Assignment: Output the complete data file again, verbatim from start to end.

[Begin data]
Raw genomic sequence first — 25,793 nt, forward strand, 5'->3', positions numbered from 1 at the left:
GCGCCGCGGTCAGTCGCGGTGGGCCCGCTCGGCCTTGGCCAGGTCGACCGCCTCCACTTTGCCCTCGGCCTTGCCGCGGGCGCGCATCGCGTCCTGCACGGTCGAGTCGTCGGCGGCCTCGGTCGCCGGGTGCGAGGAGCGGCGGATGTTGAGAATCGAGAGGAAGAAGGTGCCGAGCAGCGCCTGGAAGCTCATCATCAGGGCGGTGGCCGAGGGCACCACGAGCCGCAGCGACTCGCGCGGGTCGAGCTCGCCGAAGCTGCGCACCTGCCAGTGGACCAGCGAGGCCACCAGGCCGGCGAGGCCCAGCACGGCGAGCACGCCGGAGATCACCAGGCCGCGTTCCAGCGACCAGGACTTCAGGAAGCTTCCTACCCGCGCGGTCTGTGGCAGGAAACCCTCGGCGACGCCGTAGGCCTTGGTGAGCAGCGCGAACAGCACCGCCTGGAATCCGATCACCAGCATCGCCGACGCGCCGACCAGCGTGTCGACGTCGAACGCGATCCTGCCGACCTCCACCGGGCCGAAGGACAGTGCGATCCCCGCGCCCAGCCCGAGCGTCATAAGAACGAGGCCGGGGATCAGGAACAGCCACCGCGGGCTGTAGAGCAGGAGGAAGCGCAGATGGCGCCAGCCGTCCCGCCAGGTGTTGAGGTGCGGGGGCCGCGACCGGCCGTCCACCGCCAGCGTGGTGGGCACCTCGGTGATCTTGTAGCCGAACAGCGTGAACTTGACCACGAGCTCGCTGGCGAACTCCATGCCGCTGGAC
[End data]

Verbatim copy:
Raw genomic sequence first — 25,793 nt, forward strand, 5'->3', positions numbered from 1 at the left:
GCGCCGCGGTCAGTCGCGGTGGGCCCGCTCGGCCTTGGCCAGGTCGACCGCCTCCACTTTGCCCTCGGCCTTGCCGCGGGCGCGCATCGCGTCCTGCACGGTCGAGTCGTCGGCGGCCTCGGTCGCCGGGTGCGAGGAGCGGCGGATGTTGAGAATCGAGAGGAAGAAGGTGCCGAGCAGCGCCTGGAAGCTCATCATCAGGGCGGTGGCCGAGGGCACCACGAGCCGCAGCGACTCGCGCGGGTCGAGCTCGCCGAAGCTGCGCACCTGCCAGTGGACCAGCGAGGCCACCAGGCCGGCGAGGCCCAGCACGGCGAGCACGCCGGAGATCACCAGGCCGCGTTCCAGCGACCAGGACTTCAGGAAGCTTCCTACCCGCGCGGTCTGTGGCAGGAAACCCTCGGCGACGCCGTAGGCCTTGGTGAGCAGCGCGAACAGCACCGCCTGGAATCCGATCACCAGCATCGCCGACGCGCCGACCAGCGTGTCGACGTCGAACGCGATCCTGCCGACCTCCACCGGGCCGAAGGACAGTGCGATCCCCGCGCCCAGCCCGAGCGTCATAAGAACGAGGCCGGGGATCAGGAACAGCCACCGCGGGCTGTAGAGCAGGAGGAAGCGCAGATGGCGCCAGCCGTCCCGCCAGGTGTTGAGGTGCGGGGGCCGCGACCGGCCGTCCACCGCCAGCGTGGTGGGCACCTCGGTGATCTTGTAGCCGAACAGCGTGAACTTGACCACGAGCTCGCTGGCGAACTCCATGCCGCTGGAC